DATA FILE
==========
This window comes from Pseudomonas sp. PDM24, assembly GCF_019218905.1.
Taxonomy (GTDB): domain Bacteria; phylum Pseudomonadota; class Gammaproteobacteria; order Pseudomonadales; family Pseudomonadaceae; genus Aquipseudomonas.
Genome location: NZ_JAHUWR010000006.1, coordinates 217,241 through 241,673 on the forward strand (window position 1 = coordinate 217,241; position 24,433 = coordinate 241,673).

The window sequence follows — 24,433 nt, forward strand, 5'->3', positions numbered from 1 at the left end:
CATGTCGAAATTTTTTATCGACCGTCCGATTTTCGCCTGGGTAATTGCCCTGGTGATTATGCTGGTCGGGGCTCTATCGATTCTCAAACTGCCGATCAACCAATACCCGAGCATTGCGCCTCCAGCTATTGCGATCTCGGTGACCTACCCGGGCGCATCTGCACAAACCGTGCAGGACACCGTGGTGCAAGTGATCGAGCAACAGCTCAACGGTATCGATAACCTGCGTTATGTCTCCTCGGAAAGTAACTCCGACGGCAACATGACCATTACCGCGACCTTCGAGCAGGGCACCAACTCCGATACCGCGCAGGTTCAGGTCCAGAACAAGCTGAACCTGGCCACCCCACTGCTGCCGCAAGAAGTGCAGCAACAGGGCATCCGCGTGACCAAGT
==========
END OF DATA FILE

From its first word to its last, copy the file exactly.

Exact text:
This window comes from Pseudomonas sp. PDM24, assembly GCF_019218905.1.
Taxonomy (GTDB): domain Bacteria; phylum Pseudomonadota; class Gammaproteobacteria; order Pseudomonadales; family Pseudomonadaceae; genus Aquipseudomonas.
Genome location: NZ_JAHUWR010000006.1, coordinates 217,241 through 241,673 on the forward strand (window position 1 = coordinate 217,241; position 24,433 = coordinate 241,673).

The window sequence follows — 24,433 nt, forward strand, 5'->3', positions numbered from 1 at the left end:
CATGTCGAAATTTTTTATCGACCGTCCGATTTTCGCCTGGGTAATTGCCCTGGTGATTATGCTGGTCGGGGCTCTATCGATTCTCAAACTGCCGATCAACCAATACCCGAGCATTGCGCCTCCAGCTATTGCGATCTCGGTGACCTACCCGGGCGCATCTGCACAAACCGTGCAGGACACCGTGGTGCAAGTGATCGAGCAACAGCTCAACGGTATCGATAACCTGCGTTATGTCTCCTCGGAAAGTAACTCCGACGGCAACATGACCATTACCGCGACCTTCGAGCAGGGCACCAACTCCGATACCGCGCAGGTTCAGGTCCAGAACAAGCTGAACCTGGCCACCCCACTGCTGCCGCAAGAAGTGCAGCAACAGGGCATCCGCGTGACCAAGT